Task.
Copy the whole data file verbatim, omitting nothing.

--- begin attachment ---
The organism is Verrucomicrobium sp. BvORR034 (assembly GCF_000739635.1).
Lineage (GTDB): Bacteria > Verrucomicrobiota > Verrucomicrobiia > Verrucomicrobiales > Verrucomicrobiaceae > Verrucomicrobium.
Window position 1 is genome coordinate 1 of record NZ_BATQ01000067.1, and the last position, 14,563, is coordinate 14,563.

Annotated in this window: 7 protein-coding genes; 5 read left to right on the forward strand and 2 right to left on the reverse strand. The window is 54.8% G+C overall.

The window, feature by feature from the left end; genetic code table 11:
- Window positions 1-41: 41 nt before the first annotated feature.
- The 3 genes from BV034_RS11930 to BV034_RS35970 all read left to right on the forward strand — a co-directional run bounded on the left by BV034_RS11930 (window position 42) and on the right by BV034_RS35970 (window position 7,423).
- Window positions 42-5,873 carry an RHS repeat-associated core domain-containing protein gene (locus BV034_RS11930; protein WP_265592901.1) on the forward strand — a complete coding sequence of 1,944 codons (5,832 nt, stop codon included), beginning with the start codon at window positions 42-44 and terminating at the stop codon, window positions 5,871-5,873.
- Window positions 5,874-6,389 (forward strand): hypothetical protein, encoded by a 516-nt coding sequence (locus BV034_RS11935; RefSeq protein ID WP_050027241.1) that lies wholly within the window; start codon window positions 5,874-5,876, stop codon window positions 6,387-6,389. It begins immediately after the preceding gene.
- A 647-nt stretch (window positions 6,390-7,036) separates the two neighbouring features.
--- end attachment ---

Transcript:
The organism is Verrucomicrobium sp. BvORR034 (assembly GCF_000739635.1).
Lineage (GTDB): Bacteria > Verrucomicrobiota > Verrucomicrobiia > Verrucomicrobiales > Verrucomicrobiaceae > Verrucomicrobium.
Window position 1 is genome coordinate 1 of record NZ_BATQ01000067.1, and the last position, 14,563, is coordinate 14,563.

Annotated in this window: 7 protein-coding genes; 5 read left to right on the forward strand and 2 right to left on the reverse strand. The window is 54.8% G+C overall.

The window, feature by feature from the left end; genetic code table 11:
- Window positions 1-41: 41 nt before the first annotated feature.
- The 3 genes from BV034_RS11930 to BV034_RS35970 all read left to right on the forward strand — a co-directional run bounded on the left by BV034_RS11930 (window position 42) and on the right by BV034_RS35970 (window position 7,423).
- Window positions 42-5,873 carry an RHS repeat-associated core domain-containing protein gene (locus BV034_RS11930; protein WP_265592901.1) on the forward strand — a complete coding sequence of 1,944 codons (5,832 nt, stop codon included), beginning with the start codon at window positions 42-44 and terminating at the stop codon, window positions 5,871-5,873.
- Window positions 5,874-6,389 (forward strand): hypothetical protein, encoded by a 516-nt coding sequence (locus BV034_RS11935; RefSeq protein ID WP_050027241.1) that lies wholly within the window; start codon window positions 5,874-5,876, stop codon window positions 6,387-6,389. It begins immediately after the preceding gene.
- A 647-nt stretch (window positions 6,390-7,036) separates the two neighbouring features.